There are several early indicators that we are heading into a deep recession we will look at here. The foremost of these indicators is inflation. Unless you’re rolling in money, you’ve noticed that you are paying more for everything from a bag of lettuce to a gallon of gas. Inflation hit a 40-year high on June 15th of last year, and it has continued its upward trajectory, only beginning to level off and sink a bit this year. But, has it really? Unlike the inflation of the past, however, high prices are also being driven by supply scarcity and supply chain disruption from a world war combined with price manipulation from multiple suppliers. OPEC+ nations cut production, Russian supply is shut off, and for-profit fossil fuel companies sell their product to the highest bidders overseas. All of that causes fossil fuel prices to surge.
Greedflation can also occur when a company forecasts higher material or transportation costs in the future, so they raise prices pre-emptively. Or, they see their competitors raising prices, so they raise prices even though their production, supply, and demand are all stable. So even though the chart may show a leveling off or even a decline in inflation, that doesn’t mean you, the consumer, are seeing any price declines. It simply means the rate of speed for these increases has slowed a bit. You still hold the hefty check in hand.
Unlike previous generations, we rely almost entirely on a just-in-time supply chain and delivery system. We saw what could happen to that when a container ship got stuck in the Suez Canal, COVID locked us in our homes, and a World War broke out. We also see the fragility of this after every natural disaster, every infrastructure failing where the maintenance and replacement parts can not be found, and after any substantial cyberattack shuts down or ransomware our critical systems. All of these contribute to ever-larger inflation increases, but they are unique to this time in history. Because they are so unique, the period of Great Inflation at nearly 15% during the 80s will be remembered fondly from where we are heading. The origins of the Great Inflation were policies that allowed for excessive growth in the supply of money—Federal Reserve policies. They didn’t have all of these added “unique” compounding factors.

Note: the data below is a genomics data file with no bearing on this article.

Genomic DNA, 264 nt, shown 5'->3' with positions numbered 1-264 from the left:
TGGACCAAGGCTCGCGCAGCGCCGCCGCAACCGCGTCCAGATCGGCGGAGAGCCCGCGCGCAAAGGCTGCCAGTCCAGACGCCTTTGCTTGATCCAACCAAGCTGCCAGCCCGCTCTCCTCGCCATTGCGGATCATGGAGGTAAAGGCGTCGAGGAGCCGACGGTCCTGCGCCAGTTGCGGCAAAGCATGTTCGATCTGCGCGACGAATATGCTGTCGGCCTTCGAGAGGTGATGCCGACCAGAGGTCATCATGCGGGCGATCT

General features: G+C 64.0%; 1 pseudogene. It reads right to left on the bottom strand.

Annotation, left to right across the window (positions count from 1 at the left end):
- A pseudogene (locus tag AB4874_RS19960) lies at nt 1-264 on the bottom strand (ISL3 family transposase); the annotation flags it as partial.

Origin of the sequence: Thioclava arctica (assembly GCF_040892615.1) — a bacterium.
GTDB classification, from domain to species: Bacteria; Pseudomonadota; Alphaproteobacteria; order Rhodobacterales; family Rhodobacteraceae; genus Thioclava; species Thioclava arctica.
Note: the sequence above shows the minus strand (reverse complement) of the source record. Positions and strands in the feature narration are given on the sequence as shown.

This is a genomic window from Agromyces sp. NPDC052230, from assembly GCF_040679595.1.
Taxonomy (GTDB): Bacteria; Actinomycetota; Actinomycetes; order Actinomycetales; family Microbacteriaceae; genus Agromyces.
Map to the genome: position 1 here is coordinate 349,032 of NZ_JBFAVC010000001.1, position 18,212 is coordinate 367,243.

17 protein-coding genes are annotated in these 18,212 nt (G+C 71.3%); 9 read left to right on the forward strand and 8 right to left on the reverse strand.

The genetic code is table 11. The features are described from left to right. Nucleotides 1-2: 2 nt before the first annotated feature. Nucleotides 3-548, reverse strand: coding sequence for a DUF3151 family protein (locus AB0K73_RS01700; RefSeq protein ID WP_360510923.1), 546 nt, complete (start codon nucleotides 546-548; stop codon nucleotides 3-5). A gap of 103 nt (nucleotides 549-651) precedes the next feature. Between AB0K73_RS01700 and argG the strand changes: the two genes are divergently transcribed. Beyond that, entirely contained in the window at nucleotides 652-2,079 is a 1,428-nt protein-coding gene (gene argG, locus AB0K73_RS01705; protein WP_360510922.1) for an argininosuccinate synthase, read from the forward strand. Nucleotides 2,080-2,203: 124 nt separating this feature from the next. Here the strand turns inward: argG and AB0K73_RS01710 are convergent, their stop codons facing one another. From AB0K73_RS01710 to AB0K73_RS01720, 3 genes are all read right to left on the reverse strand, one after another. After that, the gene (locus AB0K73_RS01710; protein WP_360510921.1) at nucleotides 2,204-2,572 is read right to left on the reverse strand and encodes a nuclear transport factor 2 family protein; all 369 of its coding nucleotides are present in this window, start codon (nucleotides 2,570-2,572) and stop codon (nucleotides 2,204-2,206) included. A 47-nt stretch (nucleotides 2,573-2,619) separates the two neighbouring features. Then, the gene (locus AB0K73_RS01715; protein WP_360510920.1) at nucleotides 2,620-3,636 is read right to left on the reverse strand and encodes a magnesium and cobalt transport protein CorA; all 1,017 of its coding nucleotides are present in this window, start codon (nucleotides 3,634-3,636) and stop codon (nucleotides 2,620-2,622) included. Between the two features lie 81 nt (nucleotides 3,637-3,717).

These unique compounding factors could be called a series of financial crises punctuating the contraction. If you know your history, you might recognize that explanation of national economic health decline from the longest and deepest downturn in the history of the United States and the modern industrial economy–the Great Depression. Unlike then, America is perhaps too divided for any New Deal to lift us out of our depression, so get ready now.